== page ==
After barely spending a week in the big leagues, the Tampa Bay Rays knew they had something special in Evan Longoria. The Rays had no reason to wait to make him a staple of the future. Longoria accepted a six-year, $17.5 million deal that includes an option for 2014 with a subsequent two-year option for 2015-2016. If all options are picked up, this deal will reach $44 million and buyout three years of free agency from Longoria. After winning Rookie of the Year in 2008 and looking like the only third baseman in the American League who, talent-wise, can rival Alex Rodriguez, there isn't a word that does this deal justice on the management side. "Steal" and "bargain" don't come close. The Rays, as a small-market team, have to use creative measures to lock up their talent for the long term, and this move fits the bill perfectly. The intitial criticism directed at the organization for taking such a gamble on a player with less than a week of service time was severely misguided.
All of those deals were made before the economy turned sour and clubs had more flexibility than they do now. In the first few weeks of 2009, baseball is beginning to fully adopt this policy and now I can't imagine any young, dynamic player that won't be signed long-term early on.
The Boston Red Sox rewarded 2008 AL MVP Dustin Pedroia with $40.5 million over six years with an option for 2015. That deal takes Pedroia through three arbitration years and two free agent years. Pedroia plays the game like two dogs scuffling in a sandbox. Clawing, scratching, and biting ensue only to be hid by a thick puff of dust. That's the MVP and that's why he is so beloved in Boston. He is a ballplayer, nothing else, and I'm sure there are still some people doubting him. Nothing new for Pedroia.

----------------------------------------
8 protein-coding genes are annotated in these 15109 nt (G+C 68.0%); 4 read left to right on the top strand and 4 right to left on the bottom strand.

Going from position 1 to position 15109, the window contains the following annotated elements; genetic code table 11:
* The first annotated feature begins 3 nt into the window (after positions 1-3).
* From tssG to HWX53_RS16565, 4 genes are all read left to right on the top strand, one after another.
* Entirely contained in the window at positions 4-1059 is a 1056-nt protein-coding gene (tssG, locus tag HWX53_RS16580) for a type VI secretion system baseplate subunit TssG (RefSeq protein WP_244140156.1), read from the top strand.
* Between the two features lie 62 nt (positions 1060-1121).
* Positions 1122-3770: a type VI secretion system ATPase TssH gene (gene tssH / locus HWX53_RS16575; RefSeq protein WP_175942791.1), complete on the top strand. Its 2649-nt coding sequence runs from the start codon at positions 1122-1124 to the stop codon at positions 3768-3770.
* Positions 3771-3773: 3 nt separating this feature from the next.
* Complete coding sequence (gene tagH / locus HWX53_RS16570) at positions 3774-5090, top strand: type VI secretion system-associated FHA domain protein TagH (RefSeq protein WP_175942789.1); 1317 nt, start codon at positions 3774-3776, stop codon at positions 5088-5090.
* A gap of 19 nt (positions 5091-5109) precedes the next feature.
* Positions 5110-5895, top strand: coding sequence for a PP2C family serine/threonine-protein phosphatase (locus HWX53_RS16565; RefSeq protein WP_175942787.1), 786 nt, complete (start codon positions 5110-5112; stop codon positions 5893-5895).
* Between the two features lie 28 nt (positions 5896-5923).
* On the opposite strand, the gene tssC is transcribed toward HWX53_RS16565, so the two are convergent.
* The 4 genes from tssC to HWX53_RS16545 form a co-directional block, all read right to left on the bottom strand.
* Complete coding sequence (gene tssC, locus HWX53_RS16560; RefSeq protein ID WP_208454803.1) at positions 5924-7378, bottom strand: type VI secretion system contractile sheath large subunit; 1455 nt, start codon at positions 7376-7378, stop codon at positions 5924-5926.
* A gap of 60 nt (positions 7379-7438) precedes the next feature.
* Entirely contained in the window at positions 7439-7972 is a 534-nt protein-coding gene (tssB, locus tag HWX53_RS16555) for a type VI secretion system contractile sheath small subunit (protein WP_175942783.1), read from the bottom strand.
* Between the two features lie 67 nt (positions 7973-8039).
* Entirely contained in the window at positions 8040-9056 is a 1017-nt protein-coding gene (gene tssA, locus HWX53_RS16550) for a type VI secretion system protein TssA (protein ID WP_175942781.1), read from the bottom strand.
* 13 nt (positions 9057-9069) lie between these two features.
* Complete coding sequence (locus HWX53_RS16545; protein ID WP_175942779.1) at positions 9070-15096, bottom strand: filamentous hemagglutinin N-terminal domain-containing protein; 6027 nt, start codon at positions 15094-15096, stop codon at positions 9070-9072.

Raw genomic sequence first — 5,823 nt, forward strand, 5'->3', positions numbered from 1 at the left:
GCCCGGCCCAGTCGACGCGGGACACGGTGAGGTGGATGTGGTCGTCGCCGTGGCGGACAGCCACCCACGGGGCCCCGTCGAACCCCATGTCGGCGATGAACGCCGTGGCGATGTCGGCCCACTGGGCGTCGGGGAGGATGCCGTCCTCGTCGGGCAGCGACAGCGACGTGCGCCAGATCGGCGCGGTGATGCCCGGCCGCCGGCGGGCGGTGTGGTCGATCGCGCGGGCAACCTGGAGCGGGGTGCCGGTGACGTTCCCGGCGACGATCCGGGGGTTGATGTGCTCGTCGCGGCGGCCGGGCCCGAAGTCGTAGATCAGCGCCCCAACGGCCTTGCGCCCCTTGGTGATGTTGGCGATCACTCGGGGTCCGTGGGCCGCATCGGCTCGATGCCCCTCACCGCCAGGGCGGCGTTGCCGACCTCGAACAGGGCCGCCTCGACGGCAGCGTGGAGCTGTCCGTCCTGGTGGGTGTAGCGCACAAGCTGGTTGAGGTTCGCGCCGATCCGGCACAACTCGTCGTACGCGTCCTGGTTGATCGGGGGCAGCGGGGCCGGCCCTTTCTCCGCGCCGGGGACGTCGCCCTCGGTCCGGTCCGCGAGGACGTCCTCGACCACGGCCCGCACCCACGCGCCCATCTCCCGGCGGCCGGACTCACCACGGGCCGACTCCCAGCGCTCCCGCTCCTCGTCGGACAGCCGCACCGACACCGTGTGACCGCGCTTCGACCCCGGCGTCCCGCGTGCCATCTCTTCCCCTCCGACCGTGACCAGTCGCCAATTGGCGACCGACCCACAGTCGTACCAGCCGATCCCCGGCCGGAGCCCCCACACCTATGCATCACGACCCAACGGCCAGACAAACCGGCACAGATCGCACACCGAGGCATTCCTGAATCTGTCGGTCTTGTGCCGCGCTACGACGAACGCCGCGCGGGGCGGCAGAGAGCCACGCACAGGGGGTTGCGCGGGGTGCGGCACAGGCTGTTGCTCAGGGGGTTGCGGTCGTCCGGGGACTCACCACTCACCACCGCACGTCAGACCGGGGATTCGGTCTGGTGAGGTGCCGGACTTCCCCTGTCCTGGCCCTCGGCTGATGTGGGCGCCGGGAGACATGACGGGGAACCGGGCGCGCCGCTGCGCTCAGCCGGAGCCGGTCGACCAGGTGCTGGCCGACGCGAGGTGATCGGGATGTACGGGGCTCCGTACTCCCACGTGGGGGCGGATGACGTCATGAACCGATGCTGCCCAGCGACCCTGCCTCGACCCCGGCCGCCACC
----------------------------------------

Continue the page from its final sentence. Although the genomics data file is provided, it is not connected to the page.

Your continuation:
Kevin Youkilis missed out on the MVP, but GM Theo Epstein didn't miss his .312 BA/.390 OBP/.569 SLG line with 29 homers last season. The Red Sox signed Youkilis to a four-year, $40 million deal with an option for 2013. That's two arbitration years and two free agent years Boston doesn't have to worry about, and Youkilis gets paid fairly according to the current market.
Cole Hamels pitched the Philadelphia Phillies to the 2008 World Series title and was paid $500,000 for it. Not any more. The Phillies knew their ace would be looking for a steep upgrade heading into arbitration, but they beat him to the punch. The Phillies came to an agreement with Hamels on a three-year, $20.5 million deal. The young left-hander will still get one more shot at the arbitration process due to his "Super Two" status, but locking him up now gives Philadelphia the cost certainty it was looking for. With an arbitration nightmare expected with Ryan Howard, it's hard not to like what they did.
The Baltimore Orioles stepped up to the plate in a huge way this winter as well, locking up Nick Markakis. Markakis, only 25 years old, is on the verge of becoming a superstar, and it's safe to say his new contract will open that door for him. He will anchor Baltimore's lineup for the next six years for $66 million. The contract includes a mutual option for 2015, and it buys out three arbitration years plus three free agent years.
This change in culture is more than a fad and greater than a trend. The players love it because they get big money early and feel like they are appreciated for performing at a high level, not taken advantage of because the rules limit their salaries for three to six seasons. The clubs love it because they get a premium talent for multiple years at a discount. These deals have something for everybody.
On the surface, it doesn't make sense to spend more money now that the economy is suffering. But these contracts could actually be wise business investments on the part of organizations because they are actually saving money over the duration of the contract. They pay more than mandatory immediately, but pad their wallet overall. Players deserve to be paid their market value, and teams deserve to save money for their generosity and willingness to consider the player's best interest. Resources are tighter than ever, but there only seems like one move to make. Sign the checks.